Wednesday, January 20, 2010

What Do I Tweet About?


I have been asked this question several times over the last few weeks by many small business owners, and it's actually a great point. With all the apps and systems floating around when it comes to Twitter -- Tweetdeck, Seismic, Hootsuite (you know who you are ) - one can easily get lost in the management of Twitter and indeed forget all about the content, which even at 140 characters is supposed to be the point, right?

So, for those newish to Twitter who want to get started, or those more experienced who feel they are getting a bit "Lost in Tweetspace," here are a few pointers:

1. Observe. Take a step back before you post anything and do some twitter mini research on what folks in the twittersphere are tweeting about. Of course, you can check the trending topics that come up on your home page, but it's also helpful to check out your followers or even random posts, both in your areas of interest and topics that might be less familiar to you. Take note of who is having a lot of interaction with their followers, and why that might be. Is there anyone particularly funny? Dramatic? Wise and Witty? Are there those who always tweet quotes by others, or news and gossip stories, or the infamous and dreaded "what I had for breakfast tweet?" Make a note about what piques your interest and also what seems most effective in terms of the community.

2. Think Strategically. Just as with blogging or any article writing, there are a million topics one can entertain discussing, or tweeting. Just because you have a platform to express yourself on all of them doesn't mean you should. If you are trying to promote your business, consider your tweets as microblogs and use them to show your knowledge and expertise. Include links to articles that relate to your industry, statistics or trends that are relevant, and your opinion on an important area of discussion. You can also tweet links to videos, photos (twitpics), music, and other types of files. If you have an event coming up, or offer a product or service, it's fine to give yourself a "plug," but keep self-promotion balanced with being a resource, or you will lose your followers. Also, keep your niche in mind and try not to tweet about multiple subjects, or you will confuse your brand. Don't be afraid to be human once in a while. Your followers expect you to let go once every now and again.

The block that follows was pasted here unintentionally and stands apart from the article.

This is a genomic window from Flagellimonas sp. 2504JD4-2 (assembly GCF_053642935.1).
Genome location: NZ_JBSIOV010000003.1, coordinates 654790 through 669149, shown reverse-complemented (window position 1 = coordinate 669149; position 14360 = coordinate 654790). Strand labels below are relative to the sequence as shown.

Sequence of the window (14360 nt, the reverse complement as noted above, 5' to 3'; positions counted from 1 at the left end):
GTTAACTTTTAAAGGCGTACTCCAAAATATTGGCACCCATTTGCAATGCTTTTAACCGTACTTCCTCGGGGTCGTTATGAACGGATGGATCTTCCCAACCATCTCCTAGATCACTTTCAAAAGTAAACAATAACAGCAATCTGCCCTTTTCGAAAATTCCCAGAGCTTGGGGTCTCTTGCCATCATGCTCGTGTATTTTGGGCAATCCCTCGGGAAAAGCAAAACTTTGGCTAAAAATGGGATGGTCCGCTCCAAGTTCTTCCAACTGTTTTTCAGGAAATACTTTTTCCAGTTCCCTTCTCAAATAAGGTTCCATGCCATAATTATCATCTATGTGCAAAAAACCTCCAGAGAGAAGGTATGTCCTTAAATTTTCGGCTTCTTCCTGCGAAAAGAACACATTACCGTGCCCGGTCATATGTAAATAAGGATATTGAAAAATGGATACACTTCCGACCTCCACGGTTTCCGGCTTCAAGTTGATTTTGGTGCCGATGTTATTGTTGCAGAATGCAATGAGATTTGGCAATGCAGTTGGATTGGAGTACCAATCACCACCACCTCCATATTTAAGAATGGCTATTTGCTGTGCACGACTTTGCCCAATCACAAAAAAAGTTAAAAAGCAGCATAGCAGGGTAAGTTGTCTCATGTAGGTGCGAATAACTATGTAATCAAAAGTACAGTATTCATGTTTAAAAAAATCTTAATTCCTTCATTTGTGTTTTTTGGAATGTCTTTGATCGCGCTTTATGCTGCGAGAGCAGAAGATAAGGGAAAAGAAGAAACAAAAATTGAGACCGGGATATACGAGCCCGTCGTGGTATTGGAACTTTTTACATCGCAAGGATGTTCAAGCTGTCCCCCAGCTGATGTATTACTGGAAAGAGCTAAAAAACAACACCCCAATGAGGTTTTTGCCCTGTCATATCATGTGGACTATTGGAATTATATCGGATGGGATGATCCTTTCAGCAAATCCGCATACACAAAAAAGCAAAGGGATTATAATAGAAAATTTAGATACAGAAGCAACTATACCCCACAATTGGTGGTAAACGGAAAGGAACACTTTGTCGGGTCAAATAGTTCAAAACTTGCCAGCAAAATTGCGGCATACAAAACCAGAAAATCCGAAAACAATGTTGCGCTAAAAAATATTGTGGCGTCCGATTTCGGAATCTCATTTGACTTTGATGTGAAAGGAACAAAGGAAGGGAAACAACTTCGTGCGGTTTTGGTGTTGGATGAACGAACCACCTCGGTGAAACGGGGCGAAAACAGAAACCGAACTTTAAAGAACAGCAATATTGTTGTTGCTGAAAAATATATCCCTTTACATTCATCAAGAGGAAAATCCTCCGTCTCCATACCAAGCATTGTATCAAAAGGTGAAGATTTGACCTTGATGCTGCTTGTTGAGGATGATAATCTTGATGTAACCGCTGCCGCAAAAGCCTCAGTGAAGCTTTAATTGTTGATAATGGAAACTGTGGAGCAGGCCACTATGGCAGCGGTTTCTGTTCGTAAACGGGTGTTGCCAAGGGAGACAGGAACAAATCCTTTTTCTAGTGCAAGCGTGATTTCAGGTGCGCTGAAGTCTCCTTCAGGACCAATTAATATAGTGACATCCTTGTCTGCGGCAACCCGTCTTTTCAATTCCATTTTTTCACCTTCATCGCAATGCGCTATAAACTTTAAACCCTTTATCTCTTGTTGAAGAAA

3. Be Interactive. Twitter is not about doing a quick tweet and signing off for the day. When you log on, check out the discussion stream and see if there is something useful you can add to it. References twitter names so that those in your group know you recognize them. You can also retweet a particularly good post, as well as participate in follow Friday. Thank those who have posted helpful information. Need help with something? Try tweeting a question. Don't forget that you also need to build trust, which is done online by defining who you are and living up to what you have promised. If you say a link is coming the following week, make sure you post it. If you have a money back guarantee on a product, make sure everyone knows it.

4. List Random Thoughts. Most of us are unaware of how many thoughts pass through our minds during the course of a given day. Become more aware of your internal monologue and how your thoughts and ideas might translate to others. If they reveal something unique about your brand, personality, intellect, and values, they're probably worth tweeting about.

What are your ideas?

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